• Music Practice: attend an audition. The application due date for Music Practice is November 1. Late applications may be accepted, subject to available spaces.
  • Music Technology and Music Industry: attend a consultation. The application due date for Music Technology and Music Industry is January 13, but you should apply early. If you want to include a Music Practice minor in your degree, you must audition. 

Book an audition or consultation

We recommend attending an audition or consultation before the final application due date.

If you have any further questions email

Late applications will be considered if space is available.

International applications

It is recommended that international students apply at least three months before the start date to allow for processing.

A good fit if you:

  • Love creating new music and music technologies
  • Want to learn from leading New Zealand musicians, technicians and industry specialists
  • Want to graduate with a portfolio of projects including music recording, distribution, live events and music media
  • Want to be proficient with industry-standard production tools
  • Want to be part of a vibrant creative arts college where you can work collaboratively with students from other art or design disciplines
Student profile photo
Katherine Winitana
Bachelor of Commercial Music
Due to graduate in 2019

“I love my study which is challenging at times, but in a constructive way; making me think differently…”

Katherine Winitana could not be happier; she is doing exactly what she always wanted to do. With the help of a scholarship from Vodafone she is now in her second year of her degree in Commercial Music majoring in Voice.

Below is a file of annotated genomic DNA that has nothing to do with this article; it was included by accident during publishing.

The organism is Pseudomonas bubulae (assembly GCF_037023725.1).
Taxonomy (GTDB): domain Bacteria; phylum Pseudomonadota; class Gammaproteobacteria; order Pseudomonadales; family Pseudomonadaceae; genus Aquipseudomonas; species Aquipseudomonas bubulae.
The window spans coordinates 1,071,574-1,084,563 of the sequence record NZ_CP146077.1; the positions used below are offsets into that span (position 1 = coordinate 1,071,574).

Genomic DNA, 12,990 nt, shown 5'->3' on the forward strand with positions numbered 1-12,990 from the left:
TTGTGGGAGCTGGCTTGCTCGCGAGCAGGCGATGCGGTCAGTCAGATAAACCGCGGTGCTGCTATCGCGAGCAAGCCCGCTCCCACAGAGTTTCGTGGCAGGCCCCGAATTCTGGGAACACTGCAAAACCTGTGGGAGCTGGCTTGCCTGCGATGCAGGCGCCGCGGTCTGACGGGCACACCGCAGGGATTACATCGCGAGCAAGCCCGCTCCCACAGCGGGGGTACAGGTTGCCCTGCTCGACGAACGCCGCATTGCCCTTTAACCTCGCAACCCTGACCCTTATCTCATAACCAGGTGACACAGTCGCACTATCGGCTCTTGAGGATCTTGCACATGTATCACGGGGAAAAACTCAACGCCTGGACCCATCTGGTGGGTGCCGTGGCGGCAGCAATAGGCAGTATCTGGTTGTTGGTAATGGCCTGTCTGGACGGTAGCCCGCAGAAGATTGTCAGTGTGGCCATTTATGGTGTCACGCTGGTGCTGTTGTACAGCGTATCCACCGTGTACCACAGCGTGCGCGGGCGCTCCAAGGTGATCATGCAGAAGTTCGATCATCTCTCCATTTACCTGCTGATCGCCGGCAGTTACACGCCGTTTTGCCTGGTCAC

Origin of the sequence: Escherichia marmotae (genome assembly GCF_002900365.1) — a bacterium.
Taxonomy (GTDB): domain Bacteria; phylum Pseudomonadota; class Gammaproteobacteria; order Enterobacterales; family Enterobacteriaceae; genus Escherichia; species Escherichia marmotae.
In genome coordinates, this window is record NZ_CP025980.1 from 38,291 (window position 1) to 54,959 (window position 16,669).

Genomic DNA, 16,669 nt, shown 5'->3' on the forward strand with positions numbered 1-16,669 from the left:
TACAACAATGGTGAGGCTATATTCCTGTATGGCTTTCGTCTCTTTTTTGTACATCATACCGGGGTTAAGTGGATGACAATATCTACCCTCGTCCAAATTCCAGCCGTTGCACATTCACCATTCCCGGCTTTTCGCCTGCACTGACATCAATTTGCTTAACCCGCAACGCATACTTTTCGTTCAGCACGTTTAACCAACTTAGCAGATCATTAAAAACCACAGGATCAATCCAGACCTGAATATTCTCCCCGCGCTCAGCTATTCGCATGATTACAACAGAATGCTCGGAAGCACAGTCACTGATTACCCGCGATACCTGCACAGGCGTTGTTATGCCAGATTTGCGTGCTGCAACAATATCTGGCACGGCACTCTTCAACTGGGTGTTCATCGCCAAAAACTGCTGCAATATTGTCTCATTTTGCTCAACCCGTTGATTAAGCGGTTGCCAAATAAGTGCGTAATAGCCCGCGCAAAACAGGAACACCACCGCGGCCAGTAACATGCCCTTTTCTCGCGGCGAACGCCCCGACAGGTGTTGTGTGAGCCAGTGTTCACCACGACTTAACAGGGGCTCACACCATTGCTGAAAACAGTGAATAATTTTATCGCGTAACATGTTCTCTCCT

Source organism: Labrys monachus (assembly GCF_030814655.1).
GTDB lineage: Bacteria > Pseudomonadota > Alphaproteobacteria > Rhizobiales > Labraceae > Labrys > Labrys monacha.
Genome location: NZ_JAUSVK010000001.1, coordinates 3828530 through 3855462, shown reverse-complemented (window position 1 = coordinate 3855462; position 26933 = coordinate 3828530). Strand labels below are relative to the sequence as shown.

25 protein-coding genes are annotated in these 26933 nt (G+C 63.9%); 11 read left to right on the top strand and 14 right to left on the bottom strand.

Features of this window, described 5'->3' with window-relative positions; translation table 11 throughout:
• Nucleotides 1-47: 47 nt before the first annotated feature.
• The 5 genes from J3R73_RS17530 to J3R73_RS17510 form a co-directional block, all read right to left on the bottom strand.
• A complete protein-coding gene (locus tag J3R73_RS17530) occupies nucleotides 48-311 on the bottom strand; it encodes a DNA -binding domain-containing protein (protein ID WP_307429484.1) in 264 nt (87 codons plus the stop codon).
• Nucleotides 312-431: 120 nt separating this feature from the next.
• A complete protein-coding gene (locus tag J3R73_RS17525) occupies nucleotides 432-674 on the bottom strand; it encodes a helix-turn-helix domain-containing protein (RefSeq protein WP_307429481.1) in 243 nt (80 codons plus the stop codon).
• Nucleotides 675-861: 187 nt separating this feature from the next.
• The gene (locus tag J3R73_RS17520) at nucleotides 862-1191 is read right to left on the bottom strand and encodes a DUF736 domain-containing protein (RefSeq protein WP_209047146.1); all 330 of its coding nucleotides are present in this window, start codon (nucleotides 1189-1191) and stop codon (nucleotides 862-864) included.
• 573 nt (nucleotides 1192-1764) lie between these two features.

“I was excited about the course from the first interview I had at my audition - it was just perfect with everything I wanted in one place.

“Since starting, the thing that has really struck me has been the friendly and caring vibe; you get from every lecturer, and the fact because they are all in the industry you just get the real stuff.

“I love my study which is challenging at times, but in a constructive way; making me think differently.

“I studied music at High School, and although I like classical music, it was not what I wanted to do. I had no one to bounce ideas off - here it has just exploded - I am among lots of like-minded people.

“I have a passion for jazz, blues, and soul, but I am working on my song-writing and putting my own sound to things. The question for me is whether I continue jumping between genres or whether I am better spending time on one - I want to figure out where I sit in the industry,” Katherine said.

Katherine is very grateful for the scholarship. She says “they ran the scholarship through schools and I was incredibly lucky to get it. I know they just want for me to be the best I can be which is amazing.

“I am hoping when I have finished I will have the opportunity to perform for Vodafone.”


Recent developments in digital technologies and online platforms offer new and exciting entrepreneurial and employment careers in the music industry. Musicians can compose for films, TV, games, apps and digital platforms, produce recordings, tour, manage artists and promote their brand.

Working behind the scenes, you can find jobs in the recording and publishing industries such as artist and repertoire (A&R), marketing or management. The live sector is also lucrative, and provides jobs in promotion, venue management and a range of other support roles.

If you’re interested in music technology you can find entrepreneurial and employment careers in software and hardware development, sound engineering live and in studios, as well as lighting design, and stage and production design.